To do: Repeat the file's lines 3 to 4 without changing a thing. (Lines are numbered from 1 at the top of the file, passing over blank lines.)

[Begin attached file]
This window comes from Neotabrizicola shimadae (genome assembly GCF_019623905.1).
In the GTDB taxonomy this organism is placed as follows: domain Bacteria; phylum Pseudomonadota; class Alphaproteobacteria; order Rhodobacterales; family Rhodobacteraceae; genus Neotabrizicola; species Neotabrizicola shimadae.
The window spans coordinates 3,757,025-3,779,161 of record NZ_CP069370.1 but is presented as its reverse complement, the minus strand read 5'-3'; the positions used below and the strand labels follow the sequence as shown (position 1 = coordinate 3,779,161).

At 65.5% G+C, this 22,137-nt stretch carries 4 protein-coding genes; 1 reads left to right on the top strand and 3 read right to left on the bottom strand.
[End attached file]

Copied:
The window spans coordinates 3,757,025-3,779,161 of record NZ_CP069370.1 but is presented as its reverse complement, the minus strand read 5'-3'; the positions used below and the strand labels follow the sequence as shown (position 1 = coordinate 3,779,161).

At 65.5% G+C, this 22,137-nt stretch carries 4 protein-coding genes; 1 reads left to right on the top strand and 3 read right to left on the bottom strand.